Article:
Statistical Analysis

Data are expressed as mean ±SEM. Statistical analysis was performed with Prism software (Version 4.0, Prism Software Corp., Irvine, CA, USA). All data were analyzed with a two-way ANOVA followed with post hoc analysis with a Bonferroni post-test or Students t-test as appropriate. For all analyses, significance was assigned at the level of P<0.05.


Chemotherapy increases circulating corticosterone and systemic inflammation

To investigate whether chemotherapy induces a systemic inflammatory response, we treated wild type mice with CAF, a common chemotherapy regimen utilized in breast cancer that contains the anthracycline doxorubicin as well as the nucleoside analogue 5-fluorouracil and the alkylating agent cyclophosphamide. The mice were sacrificed 4 hours after injection and examined for evidence of inflammation as well as increases in circulating corticosterone, the predominant glucocorticoid in rodents. Chemotherapy treatment resulted in a significant increase in serum levels of corticosterone (Figure 1 A). In accordance with this, chemotherapy also induced an inflammatory response in the hypothalamus and spleen. IL-6, a known activator of the HPA axis [21], was significantly increased in expression after chemotherapy administration (Figure 1 B). In the spleen, there was a trend toward increased IL-6 expression that did not rise to the level of statistical significance (Figure 1 C). However, there was a significant increase in the expression of IL-10, which is associated with the development of cachexia [22]. We also examined circulating cytokine levels after chemotherapy administration by multiplex bead assay (Table S1). While there was a trend toward increased IL-10 levels after chemotherapy, this did not rise to the level of statistical significance. Interestingly, circulating levels of TNF and IL-5 both decreased significantly 4 h after chemotherapy administration. Collectively, these data demonstrate that the administration of chemotherapy results in significant modulation of systemic inflammatory tone and an increase in serum corticosterone levels.

Glucocorticoid signaling in skeletal muscle is required for muscle mass loss in response to chemotherapy administration

A large component of the catabolic stimulus in response to systemic inflammation is driven by increases in circulating glucocorticoids [4], [12], [13]. Given that CAF potently induces corticosterone, we investigated whether glucocorticoids contribute to muscle atrophy in response to chemotherapy. To address this question, we utilized muscle-specific glucocorticoid receptor knockout mice (mGRKO), which have recently been shown to resist muscle atrophy in response to tumor growth and acute inflammation [4]. Both mGRKO and GRLox/Lox littermate control mice were administered CAF chemotherapy and sacrificed 18 h later. Treatment with CAF resulted in significant decrease in food intake and body weight in both genotypes of mice (Figure 2 A, B). However, while muscle mass was significantly reduced in GRLox/Lox mice in response to chemotherapy, mGRKO mice were completely protected demonstrating that glucocorticoid signaling in muscle is requisite for chemotherapy-induced atrophy (Figure 2 C, D).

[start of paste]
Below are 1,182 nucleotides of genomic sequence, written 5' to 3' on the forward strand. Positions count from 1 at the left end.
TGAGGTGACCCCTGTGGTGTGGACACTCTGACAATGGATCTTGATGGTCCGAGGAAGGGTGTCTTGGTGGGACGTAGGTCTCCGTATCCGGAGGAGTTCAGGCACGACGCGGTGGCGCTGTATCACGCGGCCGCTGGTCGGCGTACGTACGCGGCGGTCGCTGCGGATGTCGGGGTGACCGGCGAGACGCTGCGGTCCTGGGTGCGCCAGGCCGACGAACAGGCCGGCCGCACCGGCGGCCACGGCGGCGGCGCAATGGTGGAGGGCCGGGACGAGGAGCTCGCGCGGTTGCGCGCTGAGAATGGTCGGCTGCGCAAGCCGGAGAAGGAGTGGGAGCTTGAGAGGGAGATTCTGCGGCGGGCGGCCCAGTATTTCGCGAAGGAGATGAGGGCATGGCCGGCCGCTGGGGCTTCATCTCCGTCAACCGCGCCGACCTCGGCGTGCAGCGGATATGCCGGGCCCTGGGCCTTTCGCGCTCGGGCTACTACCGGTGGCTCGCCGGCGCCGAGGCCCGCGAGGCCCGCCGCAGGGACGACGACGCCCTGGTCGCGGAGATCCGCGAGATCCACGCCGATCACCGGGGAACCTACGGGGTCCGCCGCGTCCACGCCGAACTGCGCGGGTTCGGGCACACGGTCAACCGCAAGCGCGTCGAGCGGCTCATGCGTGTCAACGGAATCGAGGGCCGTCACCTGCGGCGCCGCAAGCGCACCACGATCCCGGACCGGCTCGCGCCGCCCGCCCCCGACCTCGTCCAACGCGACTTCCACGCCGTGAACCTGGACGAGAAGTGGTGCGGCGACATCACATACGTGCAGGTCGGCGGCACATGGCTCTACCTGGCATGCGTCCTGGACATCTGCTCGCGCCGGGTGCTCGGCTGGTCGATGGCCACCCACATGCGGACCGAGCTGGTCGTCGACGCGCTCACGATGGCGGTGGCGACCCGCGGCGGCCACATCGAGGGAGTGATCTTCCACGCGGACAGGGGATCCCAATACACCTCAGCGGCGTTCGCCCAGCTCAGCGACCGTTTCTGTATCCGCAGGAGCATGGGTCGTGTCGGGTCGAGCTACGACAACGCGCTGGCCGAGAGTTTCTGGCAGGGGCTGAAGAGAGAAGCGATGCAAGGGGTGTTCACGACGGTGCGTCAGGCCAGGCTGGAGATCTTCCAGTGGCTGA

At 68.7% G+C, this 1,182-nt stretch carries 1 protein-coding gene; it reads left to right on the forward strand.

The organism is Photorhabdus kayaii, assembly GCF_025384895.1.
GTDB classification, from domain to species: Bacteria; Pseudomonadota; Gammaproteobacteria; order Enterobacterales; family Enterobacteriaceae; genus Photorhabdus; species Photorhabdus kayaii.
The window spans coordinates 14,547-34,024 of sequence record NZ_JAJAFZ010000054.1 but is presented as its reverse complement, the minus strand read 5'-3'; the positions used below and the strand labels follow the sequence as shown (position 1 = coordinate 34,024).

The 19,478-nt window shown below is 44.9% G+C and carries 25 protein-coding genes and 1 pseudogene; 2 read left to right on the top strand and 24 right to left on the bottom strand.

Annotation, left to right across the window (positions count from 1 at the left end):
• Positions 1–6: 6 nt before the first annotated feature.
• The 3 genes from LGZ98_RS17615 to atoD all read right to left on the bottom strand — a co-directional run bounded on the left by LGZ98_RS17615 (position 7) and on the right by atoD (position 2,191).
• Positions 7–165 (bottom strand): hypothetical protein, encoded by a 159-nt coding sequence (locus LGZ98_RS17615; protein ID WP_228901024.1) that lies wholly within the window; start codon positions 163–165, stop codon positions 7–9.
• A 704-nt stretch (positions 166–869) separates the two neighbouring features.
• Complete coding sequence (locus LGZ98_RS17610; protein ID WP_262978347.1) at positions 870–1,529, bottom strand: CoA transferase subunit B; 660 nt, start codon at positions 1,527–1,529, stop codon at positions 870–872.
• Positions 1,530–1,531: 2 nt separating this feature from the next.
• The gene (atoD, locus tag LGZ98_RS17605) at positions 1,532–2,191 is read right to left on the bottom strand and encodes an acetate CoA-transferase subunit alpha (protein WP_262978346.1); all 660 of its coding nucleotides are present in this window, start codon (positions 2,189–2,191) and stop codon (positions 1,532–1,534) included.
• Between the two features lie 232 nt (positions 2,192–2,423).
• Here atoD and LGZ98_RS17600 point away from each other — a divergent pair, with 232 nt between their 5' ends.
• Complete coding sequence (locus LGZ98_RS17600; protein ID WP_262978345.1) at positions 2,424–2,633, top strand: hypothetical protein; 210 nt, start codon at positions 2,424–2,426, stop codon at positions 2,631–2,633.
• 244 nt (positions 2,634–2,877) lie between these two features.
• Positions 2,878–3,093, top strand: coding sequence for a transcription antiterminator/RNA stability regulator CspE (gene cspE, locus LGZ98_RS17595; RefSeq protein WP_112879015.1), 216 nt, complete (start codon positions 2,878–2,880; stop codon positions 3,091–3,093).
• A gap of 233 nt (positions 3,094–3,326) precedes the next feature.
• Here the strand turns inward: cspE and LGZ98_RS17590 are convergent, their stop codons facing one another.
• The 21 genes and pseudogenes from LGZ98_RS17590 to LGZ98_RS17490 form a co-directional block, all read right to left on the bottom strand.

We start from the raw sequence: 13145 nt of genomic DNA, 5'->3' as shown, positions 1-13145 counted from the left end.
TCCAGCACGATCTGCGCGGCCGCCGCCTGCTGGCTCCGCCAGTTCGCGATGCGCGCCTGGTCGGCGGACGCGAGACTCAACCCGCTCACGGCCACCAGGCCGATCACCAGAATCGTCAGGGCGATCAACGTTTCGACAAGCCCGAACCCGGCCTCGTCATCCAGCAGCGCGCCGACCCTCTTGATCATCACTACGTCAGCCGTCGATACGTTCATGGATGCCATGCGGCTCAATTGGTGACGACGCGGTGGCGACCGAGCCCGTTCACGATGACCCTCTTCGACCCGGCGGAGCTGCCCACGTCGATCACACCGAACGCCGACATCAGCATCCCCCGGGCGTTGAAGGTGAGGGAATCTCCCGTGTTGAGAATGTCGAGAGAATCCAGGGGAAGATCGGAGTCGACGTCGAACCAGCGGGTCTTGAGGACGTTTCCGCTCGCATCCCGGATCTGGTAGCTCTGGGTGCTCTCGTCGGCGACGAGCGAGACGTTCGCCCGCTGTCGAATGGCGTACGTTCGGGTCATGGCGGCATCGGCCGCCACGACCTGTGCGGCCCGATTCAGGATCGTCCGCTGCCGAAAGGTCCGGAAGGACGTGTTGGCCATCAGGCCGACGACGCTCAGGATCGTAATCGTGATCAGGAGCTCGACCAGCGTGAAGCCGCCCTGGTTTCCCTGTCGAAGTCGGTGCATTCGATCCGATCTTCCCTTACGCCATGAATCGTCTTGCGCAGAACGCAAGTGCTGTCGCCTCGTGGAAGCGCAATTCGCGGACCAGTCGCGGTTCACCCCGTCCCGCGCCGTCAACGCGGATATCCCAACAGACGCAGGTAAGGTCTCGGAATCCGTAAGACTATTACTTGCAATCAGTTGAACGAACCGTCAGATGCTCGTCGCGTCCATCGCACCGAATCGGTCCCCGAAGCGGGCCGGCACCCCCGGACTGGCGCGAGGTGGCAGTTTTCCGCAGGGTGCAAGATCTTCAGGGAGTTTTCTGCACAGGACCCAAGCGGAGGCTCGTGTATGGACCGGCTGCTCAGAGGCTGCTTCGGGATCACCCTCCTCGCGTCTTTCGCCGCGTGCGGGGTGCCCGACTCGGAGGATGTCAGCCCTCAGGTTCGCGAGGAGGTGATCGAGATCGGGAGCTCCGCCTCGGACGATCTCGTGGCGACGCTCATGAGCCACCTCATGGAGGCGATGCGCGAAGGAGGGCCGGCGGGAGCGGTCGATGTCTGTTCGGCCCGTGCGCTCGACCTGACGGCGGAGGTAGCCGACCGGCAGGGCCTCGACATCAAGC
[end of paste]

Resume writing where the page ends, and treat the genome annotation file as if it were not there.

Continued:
Chemotherapy induces genes involved in the ubiquitin-proteasome and autophagy-lysosome system in skeletal muscle via the action of glucocorticoids

Muscle atrophy occurs, at a molecular level, as the result of the proteasomal degradation of myofibrillar protein. Two muscle-specific E3 ubiquitin ligases, Muscle Atrophy F-box (MAFbx) and Muscle Ring Finger Protein 1 (MuRF1) are rapidly induced in catabolic skeletal muscle and facilitate the ubiquitination of contractile proteins [14], [23]. The transcriptional regulation of these E3 ligases is complex, and includes direct regulation by the glucocorticoid receptor. Additionally, the forkhead box (Foxo) family of transcription factors, Krüpple like factor 15 (KLF15) and myostatin/SMAD signaling also play a critical role [24], [25]. In response to chemotherapy administration in GRLox/Lox mice, MAFbx, MuRF1 and Foxo1 expression in skeletal muscle are all increased 18 hours after chemotherapy administration (Figure 3 A). However, this response is blunted or entirely absent in mGRKO mice receiving CAF. Interestingly, KLF15 was not significantly induced by chemotherapy, despite a marked induction by exogenous glucocorticoids in other studies [4]. Regulated in Development and DNA Damage Responses 1 (REDD1), a regulator of protein synthesis was significantly induced by chemotherapy in both genotypes of mice (Figure 3 B). Despite playing a critical role in muscle atrophy in response to exogenous glucocorticoid administration, myostatin was not induced by chemotherapy administration [26].

It has recently become appreciated that the autophagy-lysosome system plays a fundamental role in the process of muscle atrophy [15], [27]. We therefore investigated in expression of the autophagy genes BCL-2/adenovirus E1B-19kDA-interacting protein 3 (Bnip3), and GABA(A) receptor-associated protein like 1(Gabarapl1) along with the lysosomal protease Cathepsin L (CstL), which are regulated transcriptionally and consistently elevated in muscle undergoing atrophy [4], [12], [15]. Chemotherapy significantly induced Bnip3 and Gabapl1 GRLox/Lox mice. However, this response was partially blocked in mGRKO mice, where the induction of Bnip3 by chemotherapy was significantly attenuated (Figure 3 C). We also assessed the conversion of light chain 3 B (LC3B)-I to LC3B-II, a process involving lipidation that is required for formation of autophagic vesicles. Consistent with prior work, mice treated with LPS demonstrate a significant increase in the 14 kD LC3B-II isoform (Figure S1) [28]. However, chemotherapy failed to induce a significant conversion of LC3B-I to LC3B-II in either genotype of mice, consistent with the relatively weak induction of autophagy genes relative to LPS treatment [4].